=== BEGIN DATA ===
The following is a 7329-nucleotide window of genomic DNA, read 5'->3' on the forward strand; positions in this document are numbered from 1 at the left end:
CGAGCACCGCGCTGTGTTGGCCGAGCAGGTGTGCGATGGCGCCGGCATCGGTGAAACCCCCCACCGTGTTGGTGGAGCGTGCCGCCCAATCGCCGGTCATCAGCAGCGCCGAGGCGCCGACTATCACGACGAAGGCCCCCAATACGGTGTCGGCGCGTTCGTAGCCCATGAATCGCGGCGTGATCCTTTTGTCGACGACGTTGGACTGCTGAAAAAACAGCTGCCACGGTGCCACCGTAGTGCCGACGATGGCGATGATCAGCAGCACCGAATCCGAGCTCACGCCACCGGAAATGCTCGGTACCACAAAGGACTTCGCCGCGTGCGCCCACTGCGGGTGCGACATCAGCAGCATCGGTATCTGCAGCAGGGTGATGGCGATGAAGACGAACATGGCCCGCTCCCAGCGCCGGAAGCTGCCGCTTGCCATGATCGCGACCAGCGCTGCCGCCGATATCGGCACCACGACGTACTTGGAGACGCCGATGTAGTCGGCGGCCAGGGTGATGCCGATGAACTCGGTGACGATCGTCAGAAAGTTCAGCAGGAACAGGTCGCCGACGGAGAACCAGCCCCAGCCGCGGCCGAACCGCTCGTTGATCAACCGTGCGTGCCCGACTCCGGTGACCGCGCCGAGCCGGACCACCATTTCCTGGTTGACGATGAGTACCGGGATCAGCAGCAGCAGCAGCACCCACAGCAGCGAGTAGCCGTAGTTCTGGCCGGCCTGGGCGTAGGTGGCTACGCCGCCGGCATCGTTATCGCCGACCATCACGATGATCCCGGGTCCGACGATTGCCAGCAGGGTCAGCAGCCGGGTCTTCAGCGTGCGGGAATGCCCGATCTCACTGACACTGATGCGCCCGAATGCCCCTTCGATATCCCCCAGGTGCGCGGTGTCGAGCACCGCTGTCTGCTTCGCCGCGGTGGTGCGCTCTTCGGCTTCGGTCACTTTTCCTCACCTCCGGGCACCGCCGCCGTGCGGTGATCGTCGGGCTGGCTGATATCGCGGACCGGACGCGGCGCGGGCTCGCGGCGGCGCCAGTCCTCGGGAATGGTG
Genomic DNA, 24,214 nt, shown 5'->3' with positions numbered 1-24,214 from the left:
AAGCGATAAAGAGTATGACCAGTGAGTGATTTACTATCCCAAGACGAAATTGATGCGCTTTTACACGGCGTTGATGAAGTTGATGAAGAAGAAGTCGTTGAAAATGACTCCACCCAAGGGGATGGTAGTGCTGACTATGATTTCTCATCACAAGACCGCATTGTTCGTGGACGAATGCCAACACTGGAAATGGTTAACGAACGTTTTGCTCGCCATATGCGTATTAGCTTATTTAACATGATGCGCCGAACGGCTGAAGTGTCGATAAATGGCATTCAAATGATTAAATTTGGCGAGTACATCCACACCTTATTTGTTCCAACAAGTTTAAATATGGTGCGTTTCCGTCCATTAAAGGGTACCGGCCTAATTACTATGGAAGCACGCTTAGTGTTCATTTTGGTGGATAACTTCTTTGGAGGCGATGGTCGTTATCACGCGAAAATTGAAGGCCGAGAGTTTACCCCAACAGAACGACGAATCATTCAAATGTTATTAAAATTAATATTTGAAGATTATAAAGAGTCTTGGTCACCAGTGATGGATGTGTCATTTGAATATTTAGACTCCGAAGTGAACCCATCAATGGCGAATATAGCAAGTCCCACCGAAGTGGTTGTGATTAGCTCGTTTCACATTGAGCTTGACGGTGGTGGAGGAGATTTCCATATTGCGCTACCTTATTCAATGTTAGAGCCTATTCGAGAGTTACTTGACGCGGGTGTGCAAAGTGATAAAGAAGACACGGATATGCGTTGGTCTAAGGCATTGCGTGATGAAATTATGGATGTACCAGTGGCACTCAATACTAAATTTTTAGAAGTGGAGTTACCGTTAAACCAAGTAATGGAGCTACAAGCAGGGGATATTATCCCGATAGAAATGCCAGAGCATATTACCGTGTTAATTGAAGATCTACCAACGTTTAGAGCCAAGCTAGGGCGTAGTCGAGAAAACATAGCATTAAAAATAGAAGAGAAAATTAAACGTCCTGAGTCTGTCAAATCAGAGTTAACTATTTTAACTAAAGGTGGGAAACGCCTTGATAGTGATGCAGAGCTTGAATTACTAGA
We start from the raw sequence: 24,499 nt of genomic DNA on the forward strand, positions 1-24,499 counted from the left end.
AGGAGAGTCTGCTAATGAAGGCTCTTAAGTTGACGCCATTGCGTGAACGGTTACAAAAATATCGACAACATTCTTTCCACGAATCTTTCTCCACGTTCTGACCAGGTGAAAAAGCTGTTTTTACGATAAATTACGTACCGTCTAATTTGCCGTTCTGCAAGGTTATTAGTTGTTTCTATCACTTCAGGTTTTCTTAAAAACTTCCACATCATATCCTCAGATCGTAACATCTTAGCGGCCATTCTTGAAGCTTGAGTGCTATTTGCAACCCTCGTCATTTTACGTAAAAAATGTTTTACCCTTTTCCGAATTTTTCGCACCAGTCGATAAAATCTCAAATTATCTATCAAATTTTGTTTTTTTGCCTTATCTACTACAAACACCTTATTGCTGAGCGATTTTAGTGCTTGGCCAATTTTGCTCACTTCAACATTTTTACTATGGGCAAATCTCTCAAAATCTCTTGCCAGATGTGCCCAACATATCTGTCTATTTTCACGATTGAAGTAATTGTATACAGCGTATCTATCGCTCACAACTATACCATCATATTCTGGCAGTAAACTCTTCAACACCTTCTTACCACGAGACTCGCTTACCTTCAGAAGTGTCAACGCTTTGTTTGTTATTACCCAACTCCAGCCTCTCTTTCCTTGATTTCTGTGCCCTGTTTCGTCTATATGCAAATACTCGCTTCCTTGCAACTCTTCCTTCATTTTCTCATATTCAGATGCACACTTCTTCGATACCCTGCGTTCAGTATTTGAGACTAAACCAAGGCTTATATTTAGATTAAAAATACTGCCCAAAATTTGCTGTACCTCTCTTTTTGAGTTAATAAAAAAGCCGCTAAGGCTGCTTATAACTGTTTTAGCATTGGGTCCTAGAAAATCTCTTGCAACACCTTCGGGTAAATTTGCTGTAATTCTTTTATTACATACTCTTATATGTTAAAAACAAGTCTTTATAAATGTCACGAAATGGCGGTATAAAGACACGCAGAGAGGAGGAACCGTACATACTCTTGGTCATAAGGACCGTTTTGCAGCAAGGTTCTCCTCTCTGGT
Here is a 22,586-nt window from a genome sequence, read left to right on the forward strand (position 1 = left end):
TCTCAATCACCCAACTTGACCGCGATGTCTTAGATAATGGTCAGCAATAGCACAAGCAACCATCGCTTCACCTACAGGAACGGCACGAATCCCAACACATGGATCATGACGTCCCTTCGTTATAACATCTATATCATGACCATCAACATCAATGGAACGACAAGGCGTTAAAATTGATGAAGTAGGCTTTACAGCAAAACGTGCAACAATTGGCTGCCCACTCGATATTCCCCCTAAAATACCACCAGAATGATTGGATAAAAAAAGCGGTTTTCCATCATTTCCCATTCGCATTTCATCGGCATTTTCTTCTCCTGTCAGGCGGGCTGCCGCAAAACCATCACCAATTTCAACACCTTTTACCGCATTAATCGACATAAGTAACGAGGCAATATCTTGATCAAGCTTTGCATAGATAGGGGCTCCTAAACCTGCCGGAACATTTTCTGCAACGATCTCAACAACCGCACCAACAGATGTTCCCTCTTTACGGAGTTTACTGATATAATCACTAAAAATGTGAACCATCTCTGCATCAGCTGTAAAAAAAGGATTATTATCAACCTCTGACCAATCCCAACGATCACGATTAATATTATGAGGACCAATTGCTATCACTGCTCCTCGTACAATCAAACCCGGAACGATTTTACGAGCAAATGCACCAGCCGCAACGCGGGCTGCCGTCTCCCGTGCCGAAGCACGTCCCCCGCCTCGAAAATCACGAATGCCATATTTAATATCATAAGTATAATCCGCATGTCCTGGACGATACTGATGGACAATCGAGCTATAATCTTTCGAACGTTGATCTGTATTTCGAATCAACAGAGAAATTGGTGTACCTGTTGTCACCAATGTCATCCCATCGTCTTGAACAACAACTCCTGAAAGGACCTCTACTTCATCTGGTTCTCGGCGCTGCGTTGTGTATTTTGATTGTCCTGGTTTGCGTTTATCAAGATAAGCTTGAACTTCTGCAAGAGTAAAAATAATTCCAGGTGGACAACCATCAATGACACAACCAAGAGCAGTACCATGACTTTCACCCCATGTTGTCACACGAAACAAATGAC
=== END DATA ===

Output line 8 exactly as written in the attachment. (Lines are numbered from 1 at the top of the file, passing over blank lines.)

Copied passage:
TCTCAATCACCCAACTTGACCGCGATGTCTTAGATAATGGTCAGCAATAGCACAAGCAACCATCGCTTCACCTACAGGAACGGCACGAATCCCAACACATGGATCATGACGTCCCTTCGTTATAACATCTATATCATGACCATCAACATCAATGGAACGACAAGGCGTTAAAATTGATGAAGTAGGCTTTACAGCAAAACGTGCAACAATTGGCTGCCCACTCGATATTCCCCCTAAAATACCACCAGAATGATTGGATAAAAAAAGCGGTTTTCCATCATTTCCCATTCGCATTTCATCGGCATTTTCTTCTCCTGTCAGGCGGGCTGCCGCAAAACCATCACCAATTTCAACACCTTTTACCGCATTAATCGACATAAGTAACGAGGCAATATCTTGATCAAGCTTTGCATAGATAGGGGCTCCTAAACCTGCCGGAACATTTTCTGCAACGATCTCAACAACCGCACCAACAGATGTTCCCTCTTTACGGAGTTTACTGATATAATCACTAAAAATGTGAACCATCTCTGCATCAGCTGTAAAAAAAGGATTATTATCAACCTCTGACCAATCCCAACGATCACGATTAATATTATGAGGACCAATTGCTATCACTGCTCCTCGTACAATCAAACCCGGAACGATTTTACGAGCAAATGCACCAGCCGCAACGCGGGCTGCCGTCTCCCGTGCCGAAGCACGTCCCCCGCCTCGAAAATCACGAATGCCATATTTAATATCATAAGTATAATCCGCATGTCCTGGACGATACTGATGGACAATCGAGCTATAATCTTTCGAACGTTGATCTGTATTTCGAATCAACAGAGAAATTGGTGTACCTGTTGTCACCAATGTCATCCCATCGTCTTGAACAACAACTCCTGAAAGGACCTCTACTTCATCTGGTTCTCGGCGCTGCGTTGTGTATTTTGATTGTCCTGGTTTGCGTTTATCAAGATAAGCTTGAACTTCTGCAAGAGTAAAAATAATTCCAGGTGGACAACCATCAATGACACAACCAAGAGCAGTACCATGACTTTCACCCCATGTTGTCACACGAAACAAATGAC